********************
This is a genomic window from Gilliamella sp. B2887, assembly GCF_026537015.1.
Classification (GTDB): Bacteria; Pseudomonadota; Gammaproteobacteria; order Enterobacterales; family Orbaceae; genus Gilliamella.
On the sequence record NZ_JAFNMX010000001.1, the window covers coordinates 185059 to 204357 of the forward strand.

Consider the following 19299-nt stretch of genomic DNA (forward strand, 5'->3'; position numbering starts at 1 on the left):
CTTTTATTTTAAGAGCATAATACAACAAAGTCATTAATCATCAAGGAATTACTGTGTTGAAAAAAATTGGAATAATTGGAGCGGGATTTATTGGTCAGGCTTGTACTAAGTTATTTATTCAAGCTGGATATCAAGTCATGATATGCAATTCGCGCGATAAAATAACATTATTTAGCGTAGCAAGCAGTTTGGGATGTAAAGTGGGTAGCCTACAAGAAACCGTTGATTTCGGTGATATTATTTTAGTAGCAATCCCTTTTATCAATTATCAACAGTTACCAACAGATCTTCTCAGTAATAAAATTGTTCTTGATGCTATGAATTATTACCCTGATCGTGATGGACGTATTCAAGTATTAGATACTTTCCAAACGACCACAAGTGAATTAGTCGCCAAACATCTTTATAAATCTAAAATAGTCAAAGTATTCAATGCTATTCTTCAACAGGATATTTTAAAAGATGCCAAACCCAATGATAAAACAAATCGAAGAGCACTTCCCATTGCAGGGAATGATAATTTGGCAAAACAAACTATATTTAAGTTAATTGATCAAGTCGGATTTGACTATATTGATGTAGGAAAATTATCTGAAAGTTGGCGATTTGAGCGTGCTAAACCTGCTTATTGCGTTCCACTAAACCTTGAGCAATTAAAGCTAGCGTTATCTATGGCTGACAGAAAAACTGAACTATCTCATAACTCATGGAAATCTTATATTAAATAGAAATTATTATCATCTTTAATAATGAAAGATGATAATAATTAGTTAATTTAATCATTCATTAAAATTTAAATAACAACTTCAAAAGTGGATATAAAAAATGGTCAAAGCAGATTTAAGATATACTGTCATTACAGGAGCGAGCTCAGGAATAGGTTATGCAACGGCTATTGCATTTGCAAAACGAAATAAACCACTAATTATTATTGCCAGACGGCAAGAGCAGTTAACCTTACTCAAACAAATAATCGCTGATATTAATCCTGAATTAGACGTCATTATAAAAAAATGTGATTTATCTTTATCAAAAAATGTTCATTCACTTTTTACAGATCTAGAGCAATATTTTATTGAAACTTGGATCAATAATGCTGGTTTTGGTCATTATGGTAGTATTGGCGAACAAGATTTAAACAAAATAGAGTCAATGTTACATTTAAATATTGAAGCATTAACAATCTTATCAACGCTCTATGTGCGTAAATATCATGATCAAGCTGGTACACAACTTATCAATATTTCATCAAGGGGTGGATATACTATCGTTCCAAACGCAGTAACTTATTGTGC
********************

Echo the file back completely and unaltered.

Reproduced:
This is a genomic window from Gilliamella sp. B2887, assembly GCF_026537015.1.
Classification (GTDB): Bacteria; Pseudomonadota; Gammaproteobacteria; order Enterobacterales; family Orbaceae; genus Gilliamella.
On the sequence record NZ_JAFNMX010000001.1, the window covers coordinates 185059 to 204357 of the forward strand.

Consider the following 19299-nt stretch of genomic DNA (forward strand, 5'->3'; position numbering starts at 1 on the left):
CTTTTATTTTAAGAGCATAATACAACAAAGTCATTAATCATCAAGGAATTACTGTGTTGAAAAAAATTGGAATAATTGGAGCGGGATTTATTGGTCAGGCTTGTACTAAGTTATTTATTCAAGCTGGATATCAAGTCATGATATGCAATTCGCGCGATAAAATAACATTATTTAGCGTAGCAAGCAGTTTGGGATGTAAAGTGGGTAGCCTACAAGAAACCGTTGATTTCGGTGATATTATTTTAGTAGCAATCCCTTTTATCAATTATCAACAGTTACCAACAGATCTTCTCAGTAATAAAATTGTTCTTGATGCTATGAATTATTACCCTGATCGTGATGGACGTATTCAAGTATTAGATACTTTCCAAACGACCACAAGTGAATTAGTCGCCAAACATCTTTATAAATCTAAAATAGTCAAAGTATTCAATGCTATTCTTCAACAGGATATTTTAAAAGATGCCAAACCCAATGATAAAACAAATCGAAGAGCACTTCCCATTGCAGGGAATGATAATTTGGCAAAACAAACTATATTTAAGTTAATTGATCAAGTCGGATTTGACTATATTGATGTAGGAAAATTATCTGAAAGTTGGCGATTTGAGCGTGCTAAACCTGCTTATTGCGTTCCACTAAACCTTGAGCAATTAAAGCTAGCGTTATCTATGGCTGACAGAAAAACTGAACTATCTCATAACTCATGGAAATCTTATATTAAATAGAAATTATTATCATCTTTAATAATGAAAGATGATAATAATTAGTTAATTTAATCATTCATTAAAATTTAAATAACAACTTCAAAAGTGGATATAAAAAATGGTCAAAGCAGATTTAAGATATACTGTCATTACAGGAGCGAGCTCAGGAATAGGTTATGCAACGGCTATTGCATTTGCAAAACGAAATAAACCACTAATTATTATTGCCAGACGGCAAGAGCAGTTAACCTTACTCAAACAAATAATCGCTGATATTAATCCTGAATTAGACGTCATTATAAAAAAATGTGATTTATCTTTATCAAAAAATGTTCATTCACTTTTTACAGATCTAGAGCAATATTTTATTGAAACTTGGATCAATAATGCTGGTTTTGGTCATTATGGTAGTATTGGCGAACAAGATTTAAACAAAATAGAGTCAATGTTACATTTAAATATTGAAGCATTAACAATCTTATCAACGCTCTATGTGCGTAAATATCATGATCAAGCTGGTACACAACTTATCAATATTTCATCAAGGGGTGGATATACTATCGTTCCAAACGCAGTAACTTATTGTGC